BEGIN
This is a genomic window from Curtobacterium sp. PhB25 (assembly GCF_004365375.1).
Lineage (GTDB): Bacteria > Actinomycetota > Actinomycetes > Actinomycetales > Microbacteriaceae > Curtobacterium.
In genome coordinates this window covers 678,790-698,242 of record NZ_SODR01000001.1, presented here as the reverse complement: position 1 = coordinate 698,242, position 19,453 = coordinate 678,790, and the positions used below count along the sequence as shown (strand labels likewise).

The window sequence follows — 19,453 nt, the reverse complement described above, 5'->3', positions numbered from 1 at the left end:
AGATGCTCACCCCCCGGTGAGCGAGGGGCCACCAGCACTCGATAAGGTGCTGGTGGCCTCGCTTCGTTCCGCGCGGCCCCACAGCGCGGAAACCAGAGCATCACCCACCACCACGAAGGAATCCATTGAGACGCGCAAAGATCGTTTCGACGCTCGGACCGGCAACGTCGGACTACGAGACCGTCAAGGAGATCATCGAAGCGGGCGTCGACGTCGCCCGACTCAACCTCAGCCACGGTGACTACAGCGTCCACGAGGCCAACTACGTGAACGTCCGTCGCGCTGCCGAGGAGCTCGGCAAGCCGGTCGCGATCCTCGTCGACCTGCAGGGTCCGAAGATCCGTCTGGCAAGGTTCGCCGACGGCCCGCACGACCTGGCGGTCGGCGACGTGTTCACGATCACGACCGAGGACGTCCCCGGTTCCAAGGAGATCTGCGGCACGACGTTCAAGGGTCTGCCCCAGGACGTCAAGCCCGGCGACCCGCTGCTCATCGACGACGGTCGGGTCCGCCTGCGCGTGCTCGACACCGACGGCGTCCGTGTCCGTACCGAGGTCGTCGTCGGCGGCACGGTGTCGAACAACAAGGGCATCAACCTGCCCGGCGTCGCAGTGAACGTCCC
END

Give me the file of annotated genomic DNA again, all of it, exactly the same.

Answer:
This is a genomic window from Curtobacterium sp. PhB25 (assembly GCF_004365375.1).
Lineage (GTDB): Bacteria > Actinomycetota > Actinomycetes > Actinomycetales > Microbacteriaceae > Curtobacterium.
In genome coordinates this window covers 678,790-698,242 of record NZ_SODR01000001.1, presented here as the reverse complement: position 1 = coordinate 698,242, position 19,453 = coordinate 678,790, and the positions used below count along the sequence as shown (strand labels likewise).

The window sequence follows — 19,453 nt, the reverse complement described above, 5'->3', positions numbered from 1 at the left end:
AGATGCTCACCCCCCGGTGAGCGAGGGGCCACCAGCACTCGATAAGGTGCTGGTGGCCTCGCTTCGTTCCGCGCGGCCCCACAGCGCGGAAACCAGAGCATCACCCACCACCACGAAGGAATCCATTGAGACGCGCAAAGATCGTTTCGACGCTCGGACCGGCAACGTCGGACTACGAGACCGTCAAGGAGATCATCGAAGCGGGCGTCGACGTCGCCCGACTCAACCTCAGCCACGGTGACTACAGCGTCCACGAGGCCAACTACGTGAACGTCCGTCGCGCTGCCGAGGAGCTCGGCAAGCCGGTCGCGATCCTCGTCGACCTGCAGGGTCCGAAGATCCGTCTGGCAAGGTTCGCCGACGGCCCGCACGACCTGGCGGTCGGCGACGTGTTCACGATCACGACCGAGGACGTCCCCGGTTCCAAGGAGATCTGCGGCACGACGTTCAAGGGTCTGCCCCAGGACGTCAAGCCCGGCGACCCGCTGCTCATCGACGACGGTCGGGTCCGCCTGCGCGTGCTCGACACCGACGGCGTCCGTGTCCGTACCGAGGTCGTCGTCGGCGGCACGGTGTCGAACAACAAGGGCATCAACCTGCCCGGCGTCGCAGTGAACGTCCC